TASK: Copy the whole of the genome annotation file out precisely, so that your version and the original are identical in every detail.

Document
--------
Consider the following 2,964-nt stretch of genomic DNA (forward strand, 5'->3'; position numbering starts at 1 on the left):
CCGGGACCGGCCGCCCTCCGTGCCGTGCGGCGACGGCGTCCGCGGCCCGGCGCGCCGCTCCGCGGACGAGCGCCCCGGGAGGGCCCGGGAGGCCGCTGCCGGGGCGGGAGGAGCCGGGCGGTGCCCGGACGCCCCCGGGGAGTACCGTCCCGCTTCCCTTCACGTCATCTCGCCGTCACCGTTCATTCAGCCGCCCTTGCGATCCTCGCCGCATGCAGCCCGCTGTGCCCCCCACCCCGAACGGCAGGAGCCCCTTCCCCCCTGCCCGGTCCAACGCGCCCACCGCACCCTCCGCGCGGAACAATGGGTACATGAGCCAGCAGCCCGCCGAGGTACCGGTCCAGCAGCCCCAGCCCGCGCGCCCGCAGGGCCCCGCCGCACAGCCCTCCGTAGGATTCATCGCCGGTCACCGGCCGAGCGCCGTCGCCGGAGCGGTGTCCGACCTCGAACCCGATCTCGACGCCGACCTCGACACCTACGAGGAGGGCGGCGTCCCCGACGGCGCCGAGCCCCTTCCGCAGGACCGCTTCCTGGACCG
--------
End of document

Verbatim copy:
Consider the following 2,964-nt stretch of genomic DNA (forward strand, 5'->3'; position numbering starts at 1 on the left):
CCGGGACCGGCCGCCCTCCGTGCCGTGCGGCGACGGCGTCCGCGGCCCGGCGCGCCGCTCCGCGGACGAGCGCCCCGGGAGGGCCCGGGAGGCCGCTGCCGGGGCGGGAGGAGCCGGGCGGTGCCCGGACGCCCCCGGGGAGTACCGTCCCGCTTCCCTTCACGTCATCTCGCCGTCACCGTTCATTCAGCCGCCCTTGCGATCCTCGCCGCATGCAGCCCGCTGTGCCCCCCACCCCGAACGGCAGGAGCCCCTTCCCCCCTGCCCGGTCCAACGCGCCCACCGCACCCTCCGCGCGGAACAATGGGTACATGAGCCAGCAGCCCGCCGAGGTACCGGTCCAGCAGCCCCAGCCCGCGCGCCCGCAGGGCCCCGCCGCACAGCCCTCCGTAGGATTCATCGCCGGTCACCGGCCGAGCGCCGTCGCCGGAGCGGTGTCCGACCTCGAACCCGATCTCGACGCCGACCTCGACACCTACGAGGAGGGCGGCGTCCCCGACGGCGCCGAGCCCCTTCCGCAGGACCGCTTCCTGGACCG